The KonMari Method For Space Starved Singapore

The KonMari Method For Space Starved Singapore

The decluttering mania has become a real, palpable thing with Japanese Organizer, Marie Kondo’s book named The Life-Changing Magic of Tidying Up: The Japanese Art of Decluttering and Organizing! Many consider it a literal ‘clean life’ Bible, where Kondo relates all the ways you can get rid of everything unnecessary in your lives with her simple and heartfelt ways. Lovingly dubbed ‘The KonMari Method’ this technique is all about organizing your life and belongings in a rather neat and thankful way.

Singapore is a country that that thrives on HDB homes, many of which are space starved. As a result, the interior design industry has become quite a booming business. So the question is, can the KonMari method help residents get a clean, satisfying and blissful way to declutter and make their homes more breathable? The answer may depend on your perspective, but the general consensus is; yes. So let’s take a look at some ways Marie Kondo has made decluttering easier for everyone.

Visualizing Your Destination
home interior design spacious kitchen

When it comes to interior design and decluttering, Kondo’s got one advice for everyone who’s thinking of starting anew; visualize your destination. It’s actually a brilliant take on starting over. When your home is small and cluttered, you have to set apart the apprehension and set some clear-cut goals for yourself. When you visualize the final outcome, you’ll feel motivated. And this motivation will help you reevaluate the mess in your home interior design.

Respecting Your Belongings
space starved messy room

The KonMari Method encourages the user to respect their belongings. You cannot sift through your stuff with only half your mind on the project and carry out a successful full-scale decluttering. That seems simply redundant and half-hearted. Instead, Kondo advises you to look at your belongings with respect. Ask yourself if that half-empty make-up kit is still happy being locked up in your top drawer? Or if the clothes tacked at the back of your closet happy being squashed? Maybe considering the ‘feelings’ of these inanimate objects seem a little out there for you, but it actually works. Once you start looking at the miserable state of your organization, it becomes easy to sift through your stuff.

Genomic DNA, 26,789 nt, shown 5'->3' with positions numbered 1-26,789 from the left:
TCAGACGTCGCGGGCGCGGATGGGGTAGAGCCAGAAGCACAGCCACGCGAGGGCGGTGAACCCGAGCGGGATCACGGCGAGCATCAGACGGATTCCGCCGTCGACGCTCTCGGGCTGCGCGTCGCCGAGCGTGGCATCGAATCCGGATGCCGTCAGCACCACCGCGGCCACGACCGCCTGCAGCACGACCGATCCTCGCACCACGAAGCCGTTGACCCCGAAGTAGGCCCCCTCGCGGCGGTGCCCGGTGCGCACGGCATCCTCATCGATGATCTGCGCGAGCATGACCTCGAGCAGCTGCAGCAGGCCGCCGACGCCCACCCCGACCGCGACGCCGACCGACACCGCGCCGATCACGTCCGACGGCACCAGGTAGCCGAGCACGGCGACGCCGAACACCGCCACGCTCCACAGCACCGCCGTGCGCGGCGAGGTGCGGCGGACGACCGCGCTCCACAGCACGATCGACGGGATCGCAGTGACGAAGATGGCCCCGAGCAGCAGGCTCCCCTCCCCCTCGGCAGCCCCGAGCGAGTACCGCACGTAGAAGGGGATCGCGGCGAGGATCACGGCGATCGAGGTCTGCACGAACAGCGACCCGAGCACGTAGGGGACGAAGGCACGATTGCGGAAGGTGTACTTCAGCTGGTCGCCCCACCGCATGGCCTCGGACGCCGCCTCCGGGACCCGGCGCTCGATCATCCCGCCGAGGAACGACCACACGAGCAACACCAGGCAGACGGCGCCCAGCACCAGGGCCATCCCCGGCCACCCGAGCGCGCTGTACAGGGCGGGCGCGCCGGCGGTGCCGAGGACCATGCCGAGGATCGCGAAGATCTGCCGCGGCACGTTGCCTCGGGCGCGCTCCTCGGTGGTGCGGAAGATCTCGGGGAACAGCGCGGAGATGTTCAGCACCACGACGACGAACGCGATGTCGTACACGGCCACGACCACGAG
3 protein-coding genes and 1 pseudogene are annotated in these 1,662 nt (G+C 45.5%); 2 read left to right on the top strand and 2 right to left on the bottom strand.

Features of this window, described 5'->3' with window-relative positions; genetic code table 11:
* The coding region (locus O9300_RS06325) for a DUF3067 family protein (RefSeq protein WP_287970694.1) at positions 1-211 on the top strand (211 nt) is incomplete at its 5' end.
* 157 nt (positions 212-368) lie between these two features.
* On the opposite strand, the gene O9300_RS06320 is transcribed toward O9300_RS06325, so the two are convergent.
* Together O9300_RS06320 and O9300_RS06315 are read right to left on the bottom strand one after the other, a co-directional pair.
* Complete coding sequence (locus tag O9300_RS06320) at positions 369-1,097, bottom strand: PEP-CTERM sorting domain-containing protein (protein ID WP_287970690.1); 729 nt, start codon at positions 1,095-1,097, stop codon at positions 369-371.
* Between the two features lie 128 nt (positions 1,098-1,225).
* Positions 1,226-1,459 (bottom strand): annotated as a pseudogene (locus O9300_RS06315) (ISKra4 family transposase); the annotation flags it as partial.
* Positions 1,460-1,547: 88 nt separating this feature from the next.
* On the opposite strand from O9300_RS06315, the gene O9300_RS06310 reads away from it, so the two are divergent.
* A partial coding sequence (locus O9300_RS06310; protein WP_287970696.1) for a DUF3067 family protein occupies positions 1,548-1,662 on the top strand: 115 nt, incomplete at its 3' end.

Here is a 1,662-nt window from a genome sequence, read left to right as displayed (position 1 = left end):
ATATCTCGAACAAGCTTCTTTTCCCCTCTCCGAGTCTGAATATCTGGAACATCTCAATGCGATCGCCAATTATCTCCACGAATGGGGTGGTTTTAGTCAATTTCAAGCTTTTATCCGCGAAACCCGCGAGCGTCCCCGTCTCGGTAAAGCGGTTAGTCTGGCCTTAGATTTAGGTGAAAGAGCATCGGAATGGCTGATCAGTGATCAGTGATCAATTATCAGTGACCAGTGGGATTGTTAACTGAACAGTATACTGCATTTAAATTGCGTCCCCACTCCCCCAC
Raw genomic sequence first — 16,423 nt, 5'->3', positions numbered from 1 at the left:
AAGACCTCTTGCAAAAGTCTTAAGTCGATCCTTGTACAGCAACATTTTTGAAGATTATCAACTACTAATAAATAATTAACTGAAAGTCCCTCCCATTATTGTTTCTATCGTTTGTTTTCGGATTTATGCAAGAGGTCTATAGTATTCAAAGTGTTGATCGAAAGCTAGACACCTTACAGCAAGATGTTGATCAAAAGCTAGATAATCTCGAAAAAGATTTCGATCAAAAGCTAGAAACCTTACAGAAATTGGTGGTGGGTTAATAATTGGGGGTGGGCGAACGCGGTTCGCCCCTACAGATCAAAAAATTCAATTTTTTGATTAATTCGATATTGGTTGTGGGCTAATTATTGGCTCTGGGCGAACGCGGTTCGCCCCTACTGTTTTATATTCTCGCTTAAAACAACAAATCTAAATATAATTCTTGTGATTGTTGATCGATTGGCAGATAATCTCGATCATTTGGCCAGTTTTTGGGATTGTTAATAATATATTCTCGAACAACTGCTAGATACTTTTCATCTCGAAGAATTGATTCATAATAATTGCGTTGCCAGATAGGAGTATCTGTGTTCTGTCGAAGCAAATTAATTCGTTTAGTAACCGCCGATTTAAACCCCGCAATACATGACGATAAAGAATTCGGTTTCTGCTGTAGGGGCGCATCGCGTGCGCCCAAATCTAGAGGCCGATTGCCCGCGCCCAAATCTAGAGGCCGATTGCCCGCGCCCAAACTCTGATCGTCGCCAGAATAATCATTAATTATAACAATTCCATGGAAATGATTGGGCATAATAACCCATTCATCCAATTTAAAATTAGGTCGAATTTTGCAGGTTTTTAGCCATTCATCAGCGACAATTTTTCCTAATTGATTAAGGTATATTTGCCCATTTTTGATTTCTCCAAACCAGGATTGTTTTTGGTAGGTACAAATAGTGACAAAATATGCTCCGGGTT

Sentimental Value Only Gets In The Way
home interior design old belongings

If you’re looking to set your home interior design back on track, then Kondo suggests sweeping away the haze of nostalgia. Once you start going through your old belongings, it’s inevitable that you’ll be hit by a wave of nostalgia. You’ll want to tuck everything back to where you just pulled it out from, and that’ll just b going back to square one. In a country like Singapore where space is already short, this can be chalked up to a personal disaster. This is why Kondo suggests that you don’t let yourself indulge in sentimental value and get things done.

Categorize, Not Standardize

Every interior design looks its best when it has been decluttered to its basic essentials. Kondo suggests that you start your decluttering by categories, and not by rooms. She’s absolutely right in that regards. When you deal with decluttering Room A instead of Category A, things will just end up shuffling from one space to another without you ever being any wiser. So it’s better to start cleaning up with categories instead of rooms.

The Vertical Fold
interior design tip neat vertical folding

The crown jewel and the ultimate decluttering technique that Kondo has mentioned in her book is the Vertical Fold. It might not look like much, but the vertical fold will help maintain your decluttering long after you’re done with the initial project. It consists of stacking your folds in neat, vertical stacks inside of drawers. This way, even when you take something out, it won’t disturb the rest of the setting.

Conclusion

As you can see, Marie Kondo is an expert who knows what she’s talking about. She understands that decluttering is like parting with old friends, and introduces some great ways to start your interior design cleansing. It’s no wonder that her book has become quite a phenomenon in the recent years.

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